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1. The land problem in Saint Lucia and the formulation of an agricultural land policy

An estimated 7,000 farmers in Saint Lucia actively cultivate bananas, the largest source of the country's employment and foreign exchange. Yet over 75 percent of these farmers own 10 acres of land or less.1 This is not unusual in Saint Lucia, where 92.7 percent of all farmers control only 24 percent of the land (1973/74 agricultural census). At the opposite end of the scale, about 50 percent of all cultivable land is controlled by only 0.17 percent of the farmers, most of whom are absentee owners.2 Skewed land distribution has long been recognized as a major constraint to agrarian reform and the alleviation of rural poverty.

1 Latin America Bureau, Green Gold: Bananas and Dependency in the Eastern Caribbean. London, 1987, p. 68.

2 Ibid., p. 67.

Until recently, attention has focused on tenure alone. During the colonial era, French and British laws on intestate succession created the family-lands system of inheritance. Entire families received lands, resulting over the years in multiple and ambiguous land ownership. Adding to this, the absence of a nationwide survey and registration system prevented accurate definition and identification of land parcels, particularly for the majority of the rural population.3

3 OAS, Saint Lucia Natural Resources and Agricultural Development Project: Studies and Proposals for the Implementation of a Land Registration Programme. Washington. D.C. 1986.

In 1980, the OAS developed an analytical framework to investigate the land problem. The following elements were identified as structural constraints on agricultural development in Saint Lucia:

1. Land scarcity.
2. Traditional land-distribution structure.
3. Excessive fragmentation of already small land parcels.
4. Unclear ownership and insecure tenure.
5. Sizable proportion of landless farmers and squatters.
6. Lack of a registration and titling system.

To remove these constraints, the OAS recommended the following actions:

1. Land survey and registration of title.
2. Institutional change to support a comprehensive agricultural development effort.
3. Improved management of natural resources to support agricultural development.
4. Economic and fiscal incentives to make agriculture viable for small farmers.4

4 Ibid., chapters 5-7.

In 1980 and 1981, the OAS carried out further studies to determine a comprehensive agricultural development strategy. By encouraging the positive aspects of existing trends (for example, the subdivision of large estates for resale to small farmers), it was hoped that the land-distribution structure could be transformed over the long term. The OAS also envisioned a number of short term interventions (direct and indirect) at the national and local levels.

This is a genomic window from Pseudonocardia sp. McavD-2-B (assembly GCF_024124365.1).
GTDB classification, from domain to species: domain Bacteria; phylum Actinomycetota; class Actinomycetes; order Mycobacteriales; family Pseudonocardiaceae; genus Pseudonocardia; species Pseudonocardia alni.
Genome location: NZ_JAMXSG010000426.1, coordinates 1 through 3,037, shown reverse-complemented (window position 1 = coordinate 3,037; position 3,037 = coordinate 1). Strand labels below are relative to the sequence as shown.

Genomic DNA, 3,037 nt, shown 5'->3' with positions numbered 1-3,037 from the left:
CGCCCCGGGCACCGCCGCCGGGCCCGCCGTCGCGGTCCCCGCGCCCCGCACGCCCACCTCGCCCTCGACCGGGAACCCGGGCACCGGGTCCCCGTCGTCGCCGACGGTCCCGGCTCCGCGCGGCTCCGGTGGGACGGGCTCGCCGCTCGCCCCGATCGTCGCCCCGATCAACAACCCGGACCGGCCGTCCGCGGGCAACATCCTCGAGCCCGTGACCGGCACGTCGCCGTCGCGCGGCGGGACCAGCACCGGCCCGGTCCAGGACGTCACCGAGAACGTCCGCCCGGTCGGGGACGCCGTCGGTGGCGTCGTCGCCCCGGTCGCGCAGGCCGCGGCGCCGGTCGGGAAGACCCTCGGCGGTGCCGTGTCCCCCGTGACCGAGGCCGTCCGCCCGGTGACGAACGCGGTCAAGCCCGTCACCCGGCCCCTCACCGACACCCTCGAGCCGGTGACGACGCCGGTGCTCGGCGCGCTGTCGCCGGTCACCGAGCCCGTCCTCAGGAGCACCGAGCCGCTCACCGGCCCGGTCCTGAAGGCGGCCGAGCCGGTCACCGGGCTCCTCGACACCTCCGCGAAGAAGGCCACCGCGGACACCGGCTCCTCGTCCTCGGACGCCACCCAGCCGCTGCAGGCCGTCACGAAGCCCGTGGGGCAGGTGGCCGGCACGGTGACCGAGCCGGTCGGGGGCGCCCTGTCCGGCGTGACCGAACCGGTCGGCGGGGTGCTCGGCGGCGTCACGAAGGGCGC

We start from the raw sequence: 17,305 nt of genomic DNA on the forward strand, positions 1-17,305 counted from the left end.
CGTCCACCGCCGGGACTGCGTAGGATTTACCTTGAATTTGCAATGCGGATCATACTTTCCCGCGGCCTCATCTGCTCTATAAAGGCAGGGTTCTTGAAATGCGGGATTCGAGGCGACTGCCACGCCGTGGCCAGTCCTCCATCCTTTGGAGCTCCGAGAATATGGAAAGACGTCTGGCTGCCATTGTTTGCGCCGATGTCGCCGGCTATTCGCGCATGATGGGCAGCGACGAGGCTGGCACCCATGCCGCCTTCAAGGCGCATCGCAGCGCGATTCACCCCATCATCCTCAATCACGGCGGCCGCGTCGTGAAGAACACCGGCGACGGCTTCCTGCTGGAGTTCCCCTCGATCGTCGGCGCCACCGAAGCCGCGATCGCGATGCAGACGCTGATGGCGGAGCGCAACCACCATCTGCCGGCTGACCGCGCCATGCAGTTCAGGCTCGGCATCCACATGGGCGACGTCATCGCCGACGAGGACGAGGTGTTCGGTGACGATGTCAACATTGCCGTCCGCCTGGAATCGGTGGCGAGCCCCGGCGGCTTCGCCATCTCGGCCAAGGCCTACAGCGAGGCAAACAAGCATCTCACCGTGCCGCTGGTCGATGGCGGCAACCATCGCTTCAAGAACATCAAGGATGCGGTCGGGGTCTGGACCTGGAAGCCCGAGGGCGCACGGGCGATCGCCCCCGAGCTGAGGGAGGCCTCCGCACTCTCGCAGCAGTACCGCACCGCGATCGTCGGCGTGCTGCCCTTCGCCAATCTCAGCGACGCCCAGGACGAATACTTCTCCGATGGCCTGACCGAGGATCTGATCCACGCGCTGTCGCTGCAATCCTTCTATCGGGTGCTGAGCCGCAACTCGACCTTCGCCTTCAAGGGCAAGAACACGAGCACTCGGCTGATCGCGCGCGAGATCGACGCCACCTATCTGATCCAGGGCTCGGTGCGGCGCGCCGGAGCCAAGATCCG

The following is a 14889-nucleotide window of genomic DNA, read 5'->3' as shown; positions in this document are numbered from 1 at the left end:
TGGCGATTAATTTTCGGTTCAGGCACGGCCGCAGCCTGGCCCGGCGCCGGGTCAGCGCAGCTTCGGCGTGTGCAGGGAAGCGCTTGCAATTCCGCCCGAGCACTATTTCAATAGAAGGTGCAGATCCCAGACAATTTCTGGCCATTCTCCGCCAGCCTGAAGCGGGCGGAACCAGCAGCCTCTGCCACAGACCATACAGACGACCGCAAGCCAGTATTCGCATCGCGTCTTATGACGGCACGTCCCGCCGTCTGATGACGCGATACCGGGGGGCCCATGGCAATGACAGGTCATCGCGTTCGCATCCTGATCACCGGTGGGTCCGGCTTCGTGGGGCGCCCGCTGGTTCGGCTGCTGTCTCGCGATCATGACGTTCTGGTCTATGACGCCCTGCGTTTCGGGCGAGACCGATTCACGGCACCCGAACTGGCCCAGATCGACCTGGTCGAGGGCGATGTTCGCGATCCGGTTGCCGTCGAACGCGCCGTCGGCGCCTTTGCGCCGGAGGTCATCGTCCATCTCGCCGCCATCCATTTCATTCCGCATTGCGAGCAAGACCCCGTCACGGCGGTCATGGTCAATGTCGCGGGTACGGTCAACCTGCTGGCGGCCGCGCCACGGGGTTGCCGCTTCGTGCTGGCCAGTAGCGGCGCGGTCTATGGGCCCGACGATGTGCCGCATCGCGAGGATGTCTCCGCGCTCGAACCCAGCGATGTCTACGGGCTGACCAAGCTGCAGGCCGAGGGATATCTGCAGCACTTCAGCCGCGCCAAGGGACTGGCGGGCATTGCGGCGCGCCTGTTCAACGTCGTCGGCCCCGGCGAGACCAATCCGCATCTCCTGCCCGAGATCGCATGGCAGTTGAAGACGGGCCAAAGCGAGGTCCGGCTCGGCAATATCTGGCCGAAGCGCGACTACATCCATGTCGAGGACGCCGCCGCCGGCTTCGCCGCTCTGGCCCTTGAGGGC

The initial national-level interventions, regarded as prerequisites to further interventions at both levels, included the following:

1. Fiscal measures to encourage better land use.
2. Financial instruments to provide access to credit to small farmers.
3. Regulation of land development to prevent inefficient use of resources and excessive subdivision.
4. Full cadastral survey, land adjudication, and land registration.

By establishing an agricultural land bank and land credit facility, the Government could help regulate the land market. The bank could impose conditions on credit to insure appropriate land use and to prevent multiple-ownership upon inheritance. The bank could also extend credit to those shareholders of family-lands who were actually farming the land. This would enable these farmers to buy out disinterested co-owners.

The proposed local-level interventions were:

1. Consolidation of small holdings to reduce land scarcity as a constraint to small farmers.

2. Redistribution of unused or under-used land.

3. Expansion of the rural frontier (bringing marginal lands into production) partly through innovative technology.

Following these studies the Government of Saint Lucia requested technical assistance from the OAS to design and implement a pilot project. This project would serve as a possible model of integrated resource management in a discrete locality. The Government, together with the OAS, chose the village of Morne Panache, in the Mabouya River Valley, Quarter of Dennery (Maps 1 and 2). The Project was instrumental in preparing the way for the National Land Cadastre and Survey and the Mabouya Valley Development Project.

Saint Lucia - Mabouya Valley development project - Location map

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